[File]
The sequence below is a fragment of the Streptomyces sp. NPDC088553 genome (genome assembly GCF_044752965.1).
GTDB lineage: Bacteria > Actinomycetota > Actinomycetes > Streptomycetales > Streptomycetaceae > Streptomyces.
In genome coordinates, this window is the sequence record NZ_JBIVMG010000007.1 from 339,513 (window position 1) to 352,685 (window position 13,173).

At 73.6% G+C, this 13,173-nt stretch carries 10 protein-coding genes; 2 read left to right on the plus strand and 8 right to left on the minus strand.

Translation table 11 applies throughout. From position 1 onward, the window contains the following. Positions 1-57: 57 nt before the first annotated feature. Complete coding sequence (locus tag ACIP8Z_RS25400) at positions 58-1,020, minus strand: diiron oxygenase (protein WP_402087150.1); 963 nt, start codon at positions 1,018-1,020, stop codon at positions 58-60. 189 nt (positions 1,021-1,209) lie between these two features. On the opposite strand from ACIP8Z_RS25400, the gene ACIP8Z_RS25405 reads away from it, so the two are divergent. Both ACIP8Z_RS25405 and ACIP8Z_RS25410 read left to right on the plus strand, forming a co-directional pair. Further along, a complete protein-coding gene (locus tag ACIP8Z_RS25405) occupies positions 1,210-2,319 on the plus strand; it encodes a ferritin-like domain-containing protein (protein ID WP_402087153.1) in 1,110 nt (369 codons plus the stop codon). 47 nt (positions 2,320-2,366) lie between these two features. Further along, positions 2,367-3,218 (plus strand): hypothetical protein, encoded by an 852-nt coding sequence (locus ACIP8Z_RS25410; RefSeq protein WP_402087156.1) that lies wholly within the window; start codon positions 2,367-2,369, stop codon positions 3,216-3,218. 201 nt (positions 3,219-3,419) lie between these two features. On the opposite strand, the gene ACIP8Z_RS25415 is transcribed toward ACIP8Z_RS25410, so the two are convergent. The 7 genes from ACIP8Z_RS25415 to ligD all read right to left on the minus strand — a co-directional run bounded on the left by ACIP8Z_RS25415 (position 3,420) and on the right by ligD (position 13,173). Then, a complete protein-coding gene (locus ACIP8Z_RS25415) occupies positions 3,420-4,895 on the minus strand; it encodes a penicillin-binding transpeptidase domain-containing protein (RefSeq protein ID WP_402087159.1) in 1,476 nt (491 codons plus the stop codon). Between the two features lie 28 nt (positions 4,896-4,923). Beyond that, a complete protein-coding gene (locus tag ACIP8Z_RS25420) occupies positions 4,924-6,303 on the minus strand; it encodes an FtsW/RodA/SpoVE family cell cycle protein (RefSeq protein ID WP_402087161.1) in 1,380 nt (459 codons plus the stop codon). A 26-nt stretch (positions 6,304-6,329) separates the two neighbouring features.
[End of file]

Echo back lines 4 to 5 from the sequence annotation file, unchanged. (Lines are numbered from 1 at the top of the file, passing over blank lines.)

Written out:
At 73.6% G+C, this 13,173-nt stretch carries 10 protein-coding genes; 2 read left to right on the plus strand and 8 right to left on the minus strand.

Translation table 11 applies throughout. From position 1 onward, the window contains the following. Positions 1-57: 57 nt before the first annotated feature. Complete coding sequence (locus tag ACIP8Z_RS25400) at positions 58-1,020, minus strand: diiron oxygenase (protein WP_402087150.1); 963 nt, start codon at positions 1,018-1,020, stop codon at positions 58-60. 189 nt (positions 1,021-1,209) lie between these two features. On the opposite strand from ACIP8Z_RS25400, the gene ACIP8Z_RS25405 reads away from it, so the two are divergent. Both ACIP8Z_RS25405 and ACIP8Z_RS25410 read left to right on the plus strand, forming a co-directional pair. Further along, a complete protein-coding gene (locus tag ACIP8Z_RS25405) occupies positions 1,210-2,319 on the plus strand; it encodes a ferritin-like domain-containing protein (protein ID WP_402087153.1) in 1,110 nt (369 codons plus the stop codon). 47 nt (positions 2,320-2,366) lie between these two features. Further along, positions 2,367-3,218 (plus strand): hypothetical protein, encoded by an 852-nt coding sequence (locus ACIP8Z_RS25410; RefSeq protein WP_402087156.1) that lies wholly within the window; start codon positions 2,367-2,369, stop codon positions 3,216-3,218. 201 nt (positions 3,219-3,419) lie between these two features. On the opposite strand, the gene ACIP8Z_RS25415 is transcribed toward ACIP8Z_RS25410, so the two are convergent. The 7 genes from ACIP8Z_RS25415 to ligD all read right to left on the minus strand — a co-directional run bounded on the left by ACIP8Z_RS25415 (position 3,420) and on the right by ligD (position 13,173). Then, a complete protein-coding gene (locus ACIP8Z_RS25415) occupies positions 3,420-4,895 on the minus strand; it encodes a penicillin-binding transpeptidase domain-containing protein (RefSeq protein ID WP_402087159.1) in 1,476 nt (491 codons plus the stop codon). Between the two features lie 28 nt (positions 4,896-4,923). Beyond that, a complete protein-coding gene (locus tag ACIP8Z_RS25420) occupies positions 4,924-6,303 on the minus strand; it encodes an FtsW/RodA/SpoVE family cell cycle protein (RefSeq protein ID WP_402087161.1) in 1,380 nt (459 codons plus the stop codon). A 26-nt stretch (positions 6,304-6,329) separates the two neighbouring features.